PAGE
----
Last week Tottenham Hotspur football star, the England defender Danny Rose, spoke frankly and bravely about his recent recovery from depression.

Rose traces the initial onset of his depression to a knee injury that kept him away from the game for eight months.

Sports stars like Rose also have to deal with the stressful prospect of only ever being one game away from a career-ending injury.

Statistics like the one-in-five are always difficult to comprehend in personal terms – unless you or someone you know is affected.

However, when people from all walks of life, including celebrities, start to share their personal experiences of mental health problems, it brings home the reality that nobody is immune.

Such personal stories might also move us towards doing more to safeguard our own psychological wellbeing and that of our loved ones.

Rose’s disclosure was brave because, like it or not, the stigmatisation of mental health problems persists, especially towards men experiencing depression.

In many societies, there is an expectation that men should be tough, unemotional and assertive.

Teary-eyed little boys are frequently told to “man up” and stop acting like “little girls”.

In such a context, seeking help for an emotional problem might feel particularly shameful. A Canadian study published in 2015 in the journal Community Mental Health found 56 per cent of men said they would feel embarrassed to seek professional help for depression, compared to 39 per cent of women.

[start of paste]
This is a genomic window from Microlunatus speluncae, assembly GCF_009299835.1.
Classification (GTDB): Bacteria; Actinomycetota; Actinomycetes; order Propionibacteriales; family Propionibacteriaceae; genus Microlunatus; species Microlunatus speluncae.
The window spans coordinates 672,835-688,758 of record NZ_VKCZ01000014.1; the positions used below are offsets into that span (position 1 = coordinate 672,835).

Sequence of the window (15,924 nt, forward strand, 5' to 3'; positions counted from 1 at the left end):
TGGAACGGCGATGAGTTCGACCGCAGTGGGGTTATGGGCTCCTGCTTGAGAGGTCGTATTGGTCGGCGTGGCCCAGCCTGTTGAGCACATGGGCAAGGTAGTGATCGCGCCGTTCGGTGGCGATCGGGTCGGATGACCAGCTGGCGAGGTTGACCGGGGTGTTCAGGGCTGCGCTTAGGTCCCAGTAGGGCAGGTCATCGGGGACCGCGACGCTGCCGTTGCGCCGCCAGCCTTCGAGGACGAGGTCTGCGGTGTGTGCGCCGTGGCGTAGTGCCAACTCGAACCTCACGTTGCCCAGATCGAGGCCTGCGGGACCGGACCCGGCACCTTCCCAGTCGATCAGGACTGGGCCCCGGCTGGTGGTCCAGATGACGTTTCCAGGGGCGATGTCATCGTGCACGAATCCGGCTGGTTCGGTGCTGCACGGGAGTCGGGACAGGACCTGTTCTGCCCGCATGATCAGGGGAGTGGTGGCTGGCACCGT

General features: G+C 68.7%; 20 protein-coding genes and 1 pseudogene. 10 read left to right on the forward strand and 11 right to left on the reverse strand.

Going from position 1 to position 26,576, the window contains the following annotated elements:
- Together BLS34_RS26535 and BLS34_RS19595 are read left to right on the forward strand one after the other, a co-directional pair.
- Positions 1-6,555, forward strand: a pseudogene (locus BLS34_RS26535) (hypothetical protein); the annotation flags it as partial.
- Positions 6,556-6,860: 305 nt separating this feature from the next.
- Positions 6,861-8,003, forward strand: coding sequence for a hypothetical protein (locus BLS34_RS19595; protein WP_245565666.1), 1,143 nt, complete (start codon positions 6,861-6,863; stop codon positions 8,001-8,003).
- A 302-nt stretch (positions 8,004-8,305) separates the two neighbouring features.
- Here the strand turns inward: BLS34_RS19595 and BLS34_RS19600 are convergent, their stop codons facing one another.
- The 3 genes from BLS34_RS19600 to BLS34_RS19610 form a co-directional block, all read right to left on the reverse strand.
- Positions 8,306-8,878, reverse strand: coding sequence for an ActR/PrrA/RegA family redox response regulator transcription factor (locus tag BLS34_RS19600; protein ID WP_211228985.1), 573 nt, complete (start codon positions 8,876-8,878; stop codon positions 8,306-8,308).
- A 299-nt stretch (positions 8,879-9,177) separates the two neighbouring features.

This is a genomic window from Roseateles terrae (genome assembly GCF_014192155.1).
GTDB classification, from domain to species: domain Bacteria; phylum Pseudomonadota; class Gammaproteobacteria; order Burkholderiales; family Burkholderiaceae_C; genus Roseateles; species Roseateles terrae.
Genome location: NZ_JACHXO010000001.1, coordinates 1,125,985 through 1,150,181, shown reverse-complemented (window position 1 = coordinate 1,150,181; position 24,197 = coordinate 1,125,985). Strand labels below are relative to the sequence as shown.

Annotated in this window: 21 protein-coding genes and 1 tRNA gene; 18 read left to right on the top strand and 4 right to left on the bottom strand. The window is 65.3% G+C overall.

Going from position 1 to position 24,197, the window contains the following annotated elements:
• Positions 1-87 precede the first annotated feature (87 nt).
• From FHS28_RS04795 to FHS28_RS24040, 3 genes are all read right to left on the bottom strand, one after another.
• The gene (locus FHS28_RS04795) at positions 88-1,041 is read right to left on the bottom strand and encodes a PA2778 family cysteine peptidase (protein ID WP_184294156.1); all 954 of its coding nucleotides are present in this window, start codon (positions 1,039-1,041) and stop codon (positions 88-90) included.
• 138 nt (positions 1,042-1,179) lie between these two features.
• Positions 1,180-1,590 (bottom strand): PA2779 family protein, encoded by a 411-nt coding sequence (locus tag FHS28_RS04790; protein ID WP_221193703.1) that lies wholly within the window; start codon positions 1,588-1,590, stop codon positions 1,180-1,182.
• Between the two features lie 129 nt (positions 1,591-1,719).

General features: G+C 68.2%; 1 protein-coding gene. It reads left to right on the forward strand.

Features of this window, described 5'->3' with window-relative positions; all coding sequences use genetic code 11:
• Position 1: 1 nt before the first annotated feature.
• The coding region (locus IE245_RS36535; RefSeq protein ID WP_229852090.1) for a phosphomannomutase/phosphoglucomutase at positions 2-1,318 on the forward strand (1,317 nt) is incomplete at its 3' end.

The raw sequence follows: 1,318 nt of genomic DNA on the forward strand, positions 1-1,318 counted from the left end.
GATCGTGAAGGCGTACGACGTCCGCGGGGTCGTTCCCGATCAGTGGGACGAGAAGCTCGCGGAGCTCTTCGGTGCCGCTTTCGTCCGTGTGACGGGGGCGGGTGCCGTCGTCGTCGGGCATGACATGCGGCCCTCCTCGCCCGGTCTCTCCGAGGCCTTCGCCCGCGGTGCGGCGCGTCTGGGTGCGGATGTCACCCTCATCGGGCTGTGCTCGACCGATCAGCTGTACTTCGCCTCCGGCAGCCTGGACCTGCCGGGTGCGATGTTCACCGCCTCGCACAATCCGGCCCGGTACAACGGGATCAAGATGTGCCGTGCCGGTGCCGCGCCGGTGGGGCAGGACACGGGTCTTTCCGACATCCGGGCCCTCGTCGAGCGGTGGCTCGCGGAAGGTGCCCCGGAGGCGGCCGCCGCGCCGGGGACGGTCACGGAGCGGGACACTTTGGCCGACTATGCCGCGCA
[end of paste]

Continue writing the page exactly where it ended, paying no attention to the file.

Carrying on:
In describing his depressive episodes, Rose said: “I was getting very angry, very easily. I didn’t want to go into football. I didn’t want to do my rehab. I was snapping when I got home."

Typically, when we think of depression, we envisage tears, melancholic withdrawal and sadness. Explore the term depression on Google images and you will get lots of examples along those lines.

In reality, though, anger, hostility and irritability are also very common expressions of the condition. Research at Massachusetts General Hospital found that among depressed patients, 44 per cent experienced anger attacks, sudden outbursts of anger and hostility.

This symptom is so frequent that some clinicians have proposed including "irritable-hostile depression" as a distinct sub-category of depression within the diagnostic system.